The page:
Dana Gioia Poems
|3.||The Burning Ladder||12/20/2011|
|5.||Sunday Night In Santa Rosa||12/20/2011|
|6.||The Lost Garden||12/20/2011|
|8.||Emigre In Autumn||1/3/2003|
|10.||The Country Wife||1/3/2003|
|11.||The Sunday News||1/3/2003|
|13.||Do Not Expect||1/3/2003|
|15.||Planting A Sequoia||1/3/2003|
|16.||Guide To The Other Gallery||1/3/2003|
|17.||California Hills In August||1/3/2003|
|18.||The Next Poem||1/3/2003|
|22.||Thanks For Remembering Us||1/3/2003|
Thanks For Remembering Us
The flowers sent here by mistake,
signed with a name that no one knew,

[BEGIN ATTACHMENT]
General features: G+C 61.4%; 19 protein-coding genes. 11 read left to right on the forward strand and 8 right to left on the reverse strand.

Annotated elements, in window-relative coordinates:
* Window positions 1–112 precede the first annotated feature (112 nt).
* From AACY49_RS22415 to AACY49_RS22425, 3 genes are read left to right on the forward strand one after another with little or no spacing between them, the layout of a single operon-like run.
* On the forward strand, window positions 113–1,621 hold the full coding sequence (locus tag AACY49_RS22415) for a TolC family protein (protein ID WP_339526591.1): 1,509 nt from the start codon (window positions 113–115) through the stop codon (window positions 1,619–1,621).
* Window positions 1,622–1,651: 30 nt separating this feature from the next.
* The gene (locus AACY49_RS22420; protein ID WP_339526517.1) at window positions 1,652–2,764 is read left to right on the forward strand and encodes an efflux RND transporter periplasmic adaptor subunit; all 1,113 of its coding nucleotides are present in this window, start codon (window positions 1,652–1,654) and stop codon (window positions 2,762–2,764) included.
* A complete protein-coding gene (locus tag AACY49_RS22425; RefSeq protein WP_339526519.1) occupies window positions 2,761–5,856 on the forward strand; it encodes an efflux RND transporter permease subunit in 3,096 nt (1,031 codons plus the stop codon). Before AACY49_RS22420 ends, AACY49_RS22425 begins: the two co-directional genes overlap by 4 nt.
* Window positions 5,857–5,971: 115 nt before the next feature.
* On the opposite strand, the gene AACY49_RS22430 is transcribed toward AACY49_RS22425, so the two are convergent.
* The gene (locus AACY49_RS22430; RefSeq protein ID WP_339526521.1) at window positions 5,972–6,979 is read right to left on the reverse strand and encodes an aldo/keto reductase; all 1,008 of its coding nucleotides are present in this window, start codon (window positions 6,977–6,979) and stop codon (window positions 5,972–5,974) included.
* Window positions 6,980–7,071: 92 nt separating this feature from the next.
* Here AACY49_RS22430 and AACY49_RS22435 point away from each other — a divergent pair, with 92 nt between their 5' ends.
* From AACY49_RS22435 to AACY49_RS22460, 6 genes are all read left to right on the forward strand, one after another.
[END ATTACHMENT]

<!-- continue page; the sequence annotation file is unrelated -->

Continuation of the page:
are turning bad. What shall we do?
Our neighbor says they're not for her,
and no one has a birthday near.
We should thank someone for the blunder.
Is one of us having an affair?
At first we laugh, and then we wonder.
The iris was the first to die,
enshrouded in its sickly-sweet
and lingering perfume. The roses
fell one petal at a time,
and now the ferns are turning dry.
The room smells like a funeral,
but there they sit, too much at home,
accusing us of some small ...
Now you hear what the house has to say.
Pipes clanking, water running in the dark,
the mortgaged walls shifting in discomfort,
and voices mounting in an endless drone
of small complaints like the sounds of a family
that year by year you've learned how to ignore.
But now you must listen to the things you own,
all that you've worked for these past years,